3-(4-aminophenyl)-2-(2,4-dimethylbenzyl)-2H-isoquinolin-1-one; 1H-NMR (400 MHz, CDCl3): δ 8.46 (1H, d, J=8.1 Hz), 7.65 (1H, ddd, J=7.6, 7.6, 1.0 Hz), 7.54-7.44 (2H, m), 6.97 (2H, d, J=8.1 Hz), 6.89-6.82 (2H, m), 6.66 (1H, d, J=7.6 Hz), 6.57 (2H, d, J=8.3 Hz), 6.47 (1H, s), 5.12 (2H, s), 2.24 (3H, s), 2.02 (3H, s) ppm;

2-(2,4-dimethylbenzyl)-3-(4-methoxyphenyl)-2H-isoquinolin-1-one; 1H-NMR (400 MHz, CDCl3): δ 8.48 (1H, d, J=8.1 Hz), 7.67 (1H, ddd, J=7.6, 7.6, 1.3 Hz), 7.56-7.47 (2H, m), 7.15-7.08 (2H, m), 6.89-6.77 (4H, m), 6.66 (1H, d, J=8.1 Hz), 6.48 (1H, s), 5.10 (2H, s), 3.81 (3H, s), 2.25 (3H, s), 1.97 (3H, s) ppm;

2-benzyl-3-(4-hydroxyphenyl)-2H-isoquinolin-1-one; 1H-NMR (400 MHz, CDCl3): δ 8.48 (1H, d, J=8.6 Hz), 7.66 (1H, ddd, J=7.4, 7.4, 1.3 Hz), 7.54-7.46 (2H, m), 7.21-7.14 (3H, m), 7.06 (2H, d, J=8.3 Hz), 6.95-6.9 (2H, m), 6.8-6.75 (2H, m), 6.44 (1H, s), 5.25 (2H, s), 5.19 (1H, s) ppm;

2-benzyl-3-(4-methoxyphenyl)-2H-isoquinolin-1-one; 1H-NMR (400 MHz, CDCl3): δ 8.48 (1H, d, J=8.3 Hz), 7.68 (1H, ddd, J=7.1, 7.1, 1.3 Hz), 7.55-7.45 (2H, m), 7.22-7.15 (3H, m), 7.15-7.09 (2H, m), 6.95-6.90 (2H, m), 6.89 -6.83 (2H, m), 6.50 (1H, s), 5.27 (2H, s), 3.84 (3H, s) ppm;

2-benzyl-3-thiophen-3-yl-2H-isoquinolin-1-one; 1H-NMR (400 MHz, CDCl3): δ 8.48 (1H, d, J=8.3 Hz), 7.70-7.60 (1H, m), 7.55-7.48 (2H, m), 7.45-7.40 (1H, m), 7.34-7.30 (1H, m), 7.25-7.16 (3H, m), 7.00-6.92 (3H, m), 6.55 (1H, s), 5.28 (2H, s) ppm;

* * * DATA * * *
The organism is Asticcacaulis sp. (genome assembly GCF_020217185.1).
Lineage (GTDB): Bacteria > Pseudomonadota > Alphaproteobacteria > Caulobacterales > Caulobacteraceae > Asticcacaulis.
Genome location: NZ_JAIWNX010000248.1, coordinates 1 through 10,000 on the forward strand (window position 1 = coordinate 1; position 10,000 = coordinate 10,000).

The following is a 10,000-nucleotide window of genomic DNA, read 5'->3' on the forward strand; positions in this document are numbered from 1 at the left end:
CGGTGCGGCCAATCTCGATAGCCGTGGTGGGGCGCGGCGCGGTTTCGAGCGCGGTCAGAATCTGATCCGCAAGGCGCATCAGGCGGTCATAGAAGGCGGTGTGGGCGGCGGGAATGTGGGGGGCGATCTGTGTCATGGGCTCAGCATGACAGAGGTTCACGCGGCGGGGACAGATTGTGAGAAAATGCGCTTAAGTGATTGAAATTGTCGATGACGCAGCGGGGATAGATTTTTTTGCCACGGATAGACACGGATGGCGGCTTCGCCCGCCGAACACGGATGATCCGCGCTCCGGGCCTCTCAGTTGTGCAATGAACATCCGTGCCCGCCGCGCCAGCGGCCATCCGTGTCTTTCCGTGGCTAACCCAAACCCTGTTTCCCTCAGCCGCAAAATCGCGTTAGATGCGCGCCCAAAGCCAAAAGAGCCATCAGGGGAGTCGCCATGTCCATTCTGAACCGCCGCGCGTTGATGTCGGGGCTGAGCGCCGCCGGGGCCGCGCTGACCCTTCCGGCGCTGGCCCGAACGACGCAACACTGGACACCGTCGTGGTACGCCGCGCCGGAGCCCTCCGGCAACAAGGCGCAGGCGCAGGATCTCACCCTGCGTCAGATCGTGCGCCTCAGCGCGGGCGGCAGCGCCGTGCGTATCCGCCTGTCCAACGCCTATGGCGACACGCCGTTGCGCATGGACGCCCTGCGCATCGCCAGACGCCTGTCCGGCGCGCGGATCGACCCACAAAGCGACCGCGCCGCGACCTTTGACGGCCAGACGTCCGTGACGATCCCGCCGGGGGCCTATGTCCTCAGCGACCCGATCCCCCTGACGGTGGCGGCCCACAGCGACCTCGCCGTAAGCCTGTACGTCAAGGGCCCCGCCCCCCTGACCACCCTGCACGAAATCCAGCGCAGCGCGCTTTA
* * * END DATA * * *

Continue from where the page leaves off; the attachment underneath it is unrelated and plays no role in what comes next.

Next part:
2-(2,4-dimethylbenzyl)-3-(4-hydroxyphenyl)-2H-isoquinolin-1-one; 1H-NMR (400 MHz, CDCl3): δ 8.48 (1H, d, J=8.1 Hz), 7.67 (1H, ddd, J=7.6, 7.6, 1.0 Hz), 7.54-7.47 (2H, m), 7.07-7.02 (2H, m), 6.87-6.83 (2H, m), 6.75-6.71 (2H, m), 6.65 (1H, d, J=8.6 Hz), 6.47 (1H, s), 5.10 (3H, s), 2.24 (3H, s), 1.97 (3H, s) ppm;

2-(2,4-dimethylbenzyl)-3-(4-hydroxy-3-methoxyphenyl)-2H-isoquinolin-1-one; 1H-NMR (400 MHz, CDCl3): δ 8.5 (1H, d, J=8.1 Hz), 7.68 (1H, ddd, J=7.3, 7.3, 1.5 Hz), 7.56-7.48 (2H, m), 6.92-6.85 (3H, m), 6.84-6.79 (1H, m), 6.75 (1H, d, J=7.6 Hz), 6.49 (1H, s), 6.46 (1H, d, J=1.8 Hz), 5.63 (1H, s), 5.07 (2H, s), 3.41 (3H, s), 2.24 (3H, s), 1.94 (3H, s) ppm;

2-(2,4-dimethylbenzyl)-3-(3,5-dimethylphenyl)-2H-isoquinolin-1-one; 1H-NMR (400 MHz, CDCl3): δ 8.49 (1H, d, J=8.1 Hz), 7.66 (1H, ddd, J=7.6, 7.6, 1.3 Hz), 7.53-7.46 (2H, m), 6.98 (1H, s), 6.89-6.83 (2H, m), 6.74-6.69 (3H, m), 6.45 (1H, s), 5.08 (2H, s), 2.24 (3H, s), 2.20 (3H, s), 1.88 (3H, s) ppm;

3-(3,5-bis-trifluoromethylphenyl)-2-(2,4-dimethylbenzyl)-2H-isoquinolin-1-one; 1H-NMR (400 MHz, CDCl3): δ 8.55 (1H, d, J=7.6 Hz), 7.84 (1H, s), 7.72 (1H, ddd, J=7.6, 7.6, 1.3 Hz), 7.59 (1H, ddd, J=7.6, 7.6, 1.3 Hz), 7.54 (1H, d, J=7.8 Hz), 7.50 (2H, s), 6.86-6.79 (2H, m), 6.59 (1H, d, J=7.8 Hz), 6.46 (1H, s), 5.13 (2H, s), 2.23 (3H, s), 1.76 (3H, s) ppm;

2-(2,4-dimethylbenzyl)-3-thiophen-2-yl-2H-isoquinolin-1-one; 1H-NMR (400 MHz, CDCl3): δ 8.47 (1H, d, J=8.1 Hz), 7.68 (1H, ddd, J=7.3, 7.3, 1.3 Hz), 7.57-7.49 (2H, m), 7.32 (1H, dd, J=5.1, 1.0 Hz), 6.97-6.91 (2H, m), 6.91-6.84 (2H, m), 6.72 (1H, s), 6.68 (1H, d, J=7.8 Hz), 5.20 (2H, s), 2.27 (3H, s), 2.10 (3H, s) ppm;